South Africa through the Johannesburg Road Agency (JRA) has relaunched its asphalt plant, in Johannesburg as part of its commitment to bringing real change to communities and meeting infrastructure needs.
According to Goodwill Mbatha JRA acting MD, the plant will enable the road agency maintenance teams to respond quicker to asphalt service defects.
“This will speed up delivery and, most importantly, the plant’s use of Nomex filters in the bag house will rectify and eliminate environmental pollution that was persistent with the old asphalt plant,” he told attendees, adding that the plant has a dual burner that can use burner fuel, as well as natural gas, thereby increasing the use of green energy.
City of Johannesburg Executive Mayor Herman Mashaba, who officiated the opening of the plant, explained that owing to inadequate investment into the city’s road infrastructure by past administrators, the city has experienced a significant deterioration in the condition of its roads.
Most of the city’s roads have gone past their lifespan, normally set at about 30 years, with increased traffic, drainage systems and even floods contributing to the state of the road network.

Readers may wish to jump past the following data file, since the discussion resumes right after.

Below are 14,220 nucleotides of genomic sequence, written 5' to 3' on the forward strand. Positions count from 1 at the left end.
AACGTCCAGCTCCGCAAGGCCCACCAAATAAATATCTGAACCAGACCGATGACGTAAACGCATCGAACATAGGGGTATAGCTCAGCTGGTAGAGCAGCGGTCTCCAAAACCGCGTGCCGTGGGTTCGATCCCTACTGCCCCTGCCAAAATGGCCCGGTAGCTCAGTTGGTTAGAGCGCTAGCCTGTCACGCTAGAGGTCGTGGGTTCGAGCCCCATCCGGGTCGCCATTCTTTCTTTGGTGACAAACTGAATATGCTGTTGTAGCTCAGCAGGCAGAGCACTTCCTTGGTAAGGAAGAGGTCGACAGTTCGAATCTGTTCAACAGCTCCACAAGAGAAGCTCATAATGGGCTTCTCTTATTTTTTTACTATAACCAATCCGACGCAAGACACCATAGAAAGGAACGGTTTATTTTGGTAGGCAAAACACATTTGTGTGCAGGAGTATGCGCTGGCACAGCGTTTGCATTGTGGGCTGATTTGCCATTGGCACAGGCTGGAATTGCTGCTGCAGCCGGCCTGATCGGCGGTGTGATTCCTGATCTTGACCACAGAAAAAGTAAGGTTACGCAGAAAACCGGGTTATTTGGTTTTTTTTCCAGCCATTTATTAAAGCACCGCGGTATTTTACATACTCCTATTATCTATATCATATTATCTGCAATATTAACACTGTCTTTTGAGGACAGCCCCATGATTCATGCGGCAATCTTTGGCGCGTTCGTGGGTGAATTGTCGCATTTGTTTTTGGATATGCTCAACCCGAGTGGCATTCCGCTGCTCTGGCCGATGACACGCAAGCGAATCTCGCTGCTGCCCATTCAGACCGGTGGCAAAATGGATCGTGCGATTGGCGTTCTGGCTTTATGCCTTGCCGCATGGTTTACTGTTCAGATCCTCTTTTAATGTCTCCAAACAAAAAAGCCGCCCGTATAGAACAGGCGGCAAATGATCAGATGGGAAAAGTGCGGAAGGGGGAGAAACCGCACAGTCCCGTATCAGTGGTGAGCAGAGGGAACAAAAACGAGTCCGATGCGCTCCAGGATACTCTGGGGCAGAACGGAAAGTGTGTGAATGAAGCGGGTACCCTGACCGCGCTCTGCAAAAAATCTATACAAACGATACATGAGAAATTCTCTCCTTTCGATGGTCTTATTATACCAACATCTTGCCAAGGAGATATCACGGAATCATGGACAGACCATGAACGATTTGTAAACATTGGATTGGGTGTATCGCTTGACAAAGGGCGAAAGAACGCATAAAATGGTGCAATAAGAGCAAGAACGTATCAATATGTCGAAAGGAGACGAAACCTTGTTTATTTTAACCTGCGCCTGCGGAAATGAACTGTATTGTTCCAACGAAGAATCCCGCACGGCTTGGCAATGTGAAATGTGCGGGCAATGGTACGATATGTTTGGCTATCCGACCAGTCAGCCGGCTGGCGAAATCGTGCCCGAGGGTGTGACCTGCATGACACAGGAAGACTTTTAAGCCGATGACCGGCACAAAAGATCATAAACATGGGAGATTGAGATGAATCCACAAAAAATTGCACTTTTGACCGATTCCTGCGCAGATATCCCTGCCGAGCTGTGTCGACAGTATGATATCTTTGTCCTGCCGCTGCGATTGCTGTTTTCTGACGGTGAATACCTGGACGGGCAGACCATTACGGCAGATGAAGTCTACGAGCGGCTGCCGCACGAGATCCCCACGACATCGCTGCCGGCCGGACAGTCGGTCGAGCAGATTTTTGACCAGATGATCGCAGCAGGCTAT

“This project is not just about producing more asphalt or a quality product. This plant represents something much bigger, it is a demonstration of a seriousness of our multiparty government to create conditions conducive enough for large-scale job creation through quality infrastructure,” said Mr Goodwill.
Road rehabilitation and reconstruction projects
The acting MD further added that the JRA has been allocated US $89.5m in the capital budget, within which US $18.6m will be for road rehabilitation and reconstruction projects. Additionally, the entity has also budgeted for about US $13.4m for the rehabilitation of bridges in the 2018/19 financial year, up from US $3.7 in the 2017/18 financial year.
Investment in storm water drain upgrades have also increased to US $16.8m in the current financial year, from US $12.6m in the previous financial year. Completely eradicating all gravel roads within the city will require an investment of US $134.2m, the mayor said, noting that over each of the next three years, the city will spend US $28m to completely do away with gravel roads in the city.
“We may not always have the money that we need, but we will always endeavor to prioritize spending areas that best speak to the needs of our residents. We don’t take this for granted, as road infrastructure is critical for job creation,” said the mayor.
“This investment has not only allowed us to respond to unemployment by increasing the team numbers at the depot, but also, with this upgrade, we hope to continue and improve on all our service delivery activities requiring asphalt”. he added.
The plant underwent refurbishment to ensure it meets air quality requirements. The plant was first built in 1965. Its capacity has also increased from 80 t/h to 200 t/h, and it has the ability to produce cold, warm and hot mixes of asphalt.
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